Columns > Published on August 23rd, 2018

My Book Arrived in Good Condition, But the Writing Was Terrible

Beavis and Butthead gave us modern criticism. They’d watch a music video and determine whether or not it “sucked” or “ruled.” They distilled the Siskel and Ebert “thumbs up/down” thing to its very core, stripping the act of criticism down to a binary that continues to this day (what’s up, Rotten Tomatoes). Don’t get me wrong, Beavis and Butthead was awesome. It ruled. It’s just that now we’re all Beavis and Butthead. Everything rules or sucks. We make these snap decisions based on loose criteria and then we defend those opinions to the death.

I’m not even sure that someone can give a good review of a work until they’ve experienced it more than one time. Of course, this happens more often with music than anything else, because songs are usually only a few minutes long, but you’ll occasionally see folks who have devoted their lives to watching Tarkovsky flicks, or reading Nabokov, or listening to…some musician who also happens to be Russian.

Films/books/songs become richer the more we engage with them. Unfortunately, in our modern times, when there are approximately a fuckload of books released every single day, we become conveyor belts of culture, picking a thing up and making a snap decision and putting it back down and moving on to the next thing. Is this bad? Who knows? Probably.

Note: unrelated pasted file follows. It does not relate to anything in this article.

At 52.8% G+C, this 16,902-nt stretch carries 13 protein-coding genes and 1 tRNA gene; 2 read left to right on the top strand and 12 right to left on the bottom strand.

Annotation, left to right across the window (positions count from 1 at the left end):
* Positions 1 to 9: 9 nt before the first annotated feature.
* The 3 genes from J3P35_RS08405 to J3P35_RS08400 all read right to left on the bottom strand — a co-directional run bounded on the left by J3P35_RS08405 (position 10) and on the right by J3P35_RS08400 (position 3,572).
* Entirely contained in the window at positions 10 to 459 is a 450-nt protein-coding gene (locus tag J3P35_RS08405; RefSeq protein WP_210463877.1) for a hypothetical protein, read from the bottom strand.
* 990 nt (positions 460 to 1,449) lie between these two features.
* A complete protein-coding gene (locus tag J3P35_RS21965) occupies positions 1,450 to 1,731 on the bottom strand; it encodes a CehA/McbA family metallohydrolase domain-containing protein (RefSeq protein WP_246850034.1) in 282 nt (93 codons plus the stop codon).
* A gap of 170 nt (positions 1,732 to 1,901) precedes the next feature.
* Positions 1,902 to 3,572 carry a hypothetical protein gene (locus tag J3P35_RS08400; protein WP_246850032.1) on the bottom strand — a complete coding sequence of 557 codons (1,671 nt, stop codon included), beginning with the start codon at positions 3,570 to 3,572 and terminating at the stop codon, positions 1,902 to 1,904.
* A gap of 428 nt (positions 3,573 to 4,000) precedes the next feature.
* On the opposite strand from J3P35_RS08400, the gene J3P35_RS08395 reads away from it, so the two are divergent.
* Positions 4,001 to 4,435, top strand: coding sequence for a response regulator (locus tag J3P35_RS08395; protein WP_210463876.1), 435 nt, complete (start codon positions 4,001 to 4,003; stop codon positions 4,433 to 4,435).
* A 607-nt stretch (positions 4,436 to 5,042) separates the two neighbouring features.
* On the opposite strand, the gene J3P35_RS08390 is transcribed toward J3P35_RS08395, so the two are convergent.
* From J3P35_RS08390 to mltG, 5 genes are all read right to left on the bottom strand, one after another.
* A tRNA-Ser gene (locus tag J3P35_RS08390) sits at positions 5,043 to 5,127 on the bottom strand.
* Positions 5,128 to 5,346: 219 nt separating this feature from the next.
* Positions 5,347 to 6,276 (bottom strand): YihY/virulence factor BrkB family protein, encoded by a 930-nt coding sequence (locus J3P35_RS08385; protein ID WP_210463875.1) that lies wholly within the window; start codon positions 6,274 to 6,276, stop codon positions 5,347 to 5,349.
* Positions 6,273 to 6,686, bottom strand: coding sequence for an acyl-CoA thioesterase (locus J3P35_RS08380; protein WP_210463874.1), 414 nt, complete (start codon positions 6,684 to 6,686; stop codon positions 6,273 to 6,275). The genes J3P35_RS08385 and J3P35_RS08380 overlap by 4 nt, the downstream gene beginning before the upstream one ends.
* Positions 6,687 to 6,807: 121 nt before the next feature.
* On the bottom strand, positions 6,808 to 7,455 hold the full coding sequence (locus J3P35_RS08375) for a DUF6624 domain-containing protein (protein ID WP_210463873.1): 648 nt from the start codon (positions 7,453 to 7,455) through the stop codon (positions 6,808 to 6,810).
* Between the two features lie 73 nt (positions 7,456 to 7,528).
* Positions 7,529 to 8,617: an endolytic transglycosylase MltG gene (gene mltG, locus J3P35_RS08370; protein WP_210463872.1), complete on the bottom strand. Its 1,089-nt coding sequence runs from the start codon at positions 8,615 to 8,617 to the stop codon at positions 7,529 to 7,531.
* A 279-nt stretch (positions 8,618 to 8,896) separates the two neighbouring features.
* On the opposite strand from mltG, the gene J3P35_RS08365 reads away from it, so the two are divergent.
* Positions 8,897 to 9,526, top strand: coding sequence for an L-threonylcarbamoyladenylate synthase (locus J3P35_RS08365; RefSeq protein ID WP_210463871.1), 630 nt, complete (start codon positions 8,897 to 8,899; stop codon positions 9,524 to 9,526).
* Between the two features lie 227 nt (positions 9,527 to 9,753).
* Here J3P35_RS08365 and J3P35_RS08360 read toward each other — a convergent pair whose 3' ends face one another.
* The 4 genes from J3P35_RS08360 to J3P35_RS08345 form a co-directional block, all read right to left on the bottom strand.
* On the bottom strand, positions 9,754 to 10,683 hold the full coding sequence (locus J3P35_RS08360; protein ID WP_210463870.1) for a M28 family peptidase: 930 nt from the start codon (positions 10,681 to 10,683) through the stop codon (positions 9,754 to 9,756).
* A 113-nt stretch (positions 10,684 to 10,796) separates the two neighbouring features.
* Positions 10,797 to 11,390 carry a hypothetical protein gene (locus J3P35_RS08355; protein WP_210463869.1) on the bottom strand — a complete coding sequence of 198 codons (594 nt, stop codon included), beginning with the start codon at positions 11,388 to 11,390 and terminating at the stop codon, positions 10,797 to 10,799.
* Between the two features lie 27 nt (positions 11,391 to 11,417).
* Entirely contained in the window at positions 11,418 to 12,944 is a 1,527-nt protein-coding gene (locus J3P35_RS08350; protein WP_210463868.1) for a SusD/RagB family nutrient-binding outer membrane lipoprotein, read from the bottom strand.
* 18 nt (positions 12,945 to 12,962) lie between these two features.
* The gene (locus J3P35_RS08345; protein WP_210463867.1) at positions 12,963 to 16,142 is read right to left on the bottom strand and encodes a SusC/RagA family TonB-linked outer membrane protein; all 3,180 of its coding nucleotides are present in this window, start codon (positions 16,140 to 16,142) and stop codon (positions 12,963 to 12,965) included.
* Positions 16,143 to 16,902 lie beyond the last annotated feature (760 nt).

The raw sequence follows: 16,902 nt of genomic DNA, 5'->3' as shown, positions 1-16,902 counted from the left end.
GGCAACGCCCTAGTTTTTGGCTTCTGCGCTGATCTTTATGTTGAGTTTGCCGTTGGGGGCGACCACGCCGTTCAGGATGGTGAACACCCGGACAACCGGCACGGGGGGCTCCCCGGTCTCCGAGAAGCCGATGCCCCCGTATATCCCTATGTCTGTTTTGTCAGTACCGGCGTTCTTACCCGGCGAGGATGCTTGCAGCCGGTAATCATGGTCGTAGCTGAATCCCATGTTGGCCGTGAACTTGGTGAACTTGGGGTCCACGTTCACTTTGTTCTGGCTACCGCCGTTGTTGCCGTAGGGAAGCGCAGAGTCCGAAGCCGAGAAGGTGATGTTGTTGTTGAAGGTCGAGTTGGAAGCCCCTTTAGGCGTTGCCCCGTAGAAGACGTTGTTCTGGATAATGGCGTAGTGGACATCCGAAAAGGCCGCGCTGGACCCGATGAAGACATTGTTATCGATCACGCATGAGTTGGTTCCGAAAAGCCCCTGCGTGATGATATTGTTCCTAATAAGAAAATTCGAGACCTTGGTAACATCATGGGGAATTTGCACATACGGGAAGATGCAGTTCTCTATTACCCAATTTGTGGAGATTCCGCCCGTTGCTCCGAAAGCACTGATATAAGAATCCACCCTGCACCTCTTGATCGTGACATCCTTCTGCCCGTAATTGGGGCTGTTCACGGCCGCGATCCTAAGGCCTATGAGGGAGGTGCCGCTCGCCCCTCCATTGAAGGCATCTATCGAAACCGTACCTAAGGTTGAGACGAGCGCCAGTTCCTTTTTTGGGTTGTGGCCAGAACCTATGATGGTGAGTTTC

What follows is a list of some of my favorite types of bad reviews that you can find perusing Amazon. I hope that by examining some of these I can point out that we all, myself included, don’t really have a firm grasp on how we engage with books.


You ever wonder how this person’s brain works? You ever wonder how consumer culture, next-day-or-its-free, customer-is-always-right culture could get its hooks so deep in a person’s brain that the Amazonian mechanism put in place to indicate whether or not said consumer found value in the imaginary imagery and emotion generated by the contents inside a book instead focused on the fucking packaging and speed of delivery?

I think about it a lot.

PS: This one gets a double whammy for referring to the movie version of the book it's supposed to be reviewing, but I promise you this style of review exists for books as well. For example:


You know, I’m not even mad at this guy. He’s one step up from the “nice packaging” dude, but at least he cares about his wife. Good for you, reviewer guy. I’m glad somebody else liked the book. You lovable dude, you.


(In this pic, I removed the title to protect the book itself...but the reviewer gave it one star and fucked up the author's name. It's great.)

Moving out from those lowest circles of review hell, we have the scolders. They’re my personal favorite type of reviewer. These are people who will purchase a novel with a title like The Shit Man and then take to Amazon to complain about all the bad language contained therein. The prudes complain about sex, the low-level sadists want their violence clean, the extremely online take offense at whatever doesn’t gel with their particularly internet-poisoned political orientation.